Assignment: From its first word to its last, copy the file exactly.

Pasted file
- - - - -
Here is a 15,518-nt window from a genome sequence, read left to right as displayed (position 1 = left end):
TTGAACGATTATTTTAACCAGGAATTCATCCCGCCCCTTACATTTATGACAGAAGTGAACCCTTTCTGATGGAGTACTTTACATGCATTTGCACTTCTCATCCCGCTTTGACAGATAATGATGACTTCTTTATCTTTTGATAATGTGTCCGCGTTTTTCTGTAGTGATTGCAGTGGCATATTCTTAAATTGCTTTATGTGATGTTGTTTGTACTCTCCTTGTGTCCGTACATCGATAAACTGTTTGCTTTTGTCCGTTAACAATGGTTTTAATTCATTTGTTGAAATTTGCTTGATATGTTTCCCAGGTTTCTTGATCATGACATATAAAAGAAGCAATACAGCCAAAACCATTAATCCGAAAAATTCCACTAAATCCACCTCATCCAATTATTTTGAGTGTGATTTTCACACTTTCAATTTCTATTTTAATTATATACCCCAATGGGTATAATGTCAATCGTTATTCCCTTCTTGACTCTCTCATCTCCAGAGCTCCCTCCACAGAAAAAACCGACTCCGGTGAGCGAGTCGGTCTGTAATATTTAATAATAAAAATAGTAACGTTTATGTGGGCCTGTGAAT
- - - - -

Here is a 15,518-nt window from a genome sequence, read left to right as displayed (position 1 = left end):
TTGAACGATTATTTTAACCAGGAATTCATCCCGCCCCTTACATTTATGACAGAAGTGAACCCTTTCTGATGGAGTACTTTACATGCATTTGCACTTCTCATCCCGCTTTGACAGATAATGATGACTTCTTTATCTTTTGATAATGTGTCCGCGTTTTTCTGTAGTGATTGCAGTGGCATATTCTTAAATTGCTTTATGTGATGTTGTTTGTACTCTCCTTGTGTCCGTACATCGATAAACTGTTTGCTTTTGTCCGTTAACAATGGTTTTAATTCATTTGTTGAAATTTGCTTGATATGTTTCCCAGGTTTCTTGATCATGACATATAAAAGAAGCAATACAGCCAAAACCATTAATCCGAAAAATTCCACTAAATCCACCTCATCCAATTATTTTGAGTGTGATTTTCACACTTTCAATTTCTATTTTAATTATATACCCCAATGGGTATAATGTCAATCGTTATTCCCTTCTTGACTCTCTCATCTCCAGAGCTCCCTCCACAGAAAAAACCGACTCCGGTGAGCGAGTCGGTCTGTAATATTTAATAATAAAAATAGTAACGTTTATGTGGGCCTGTGAAT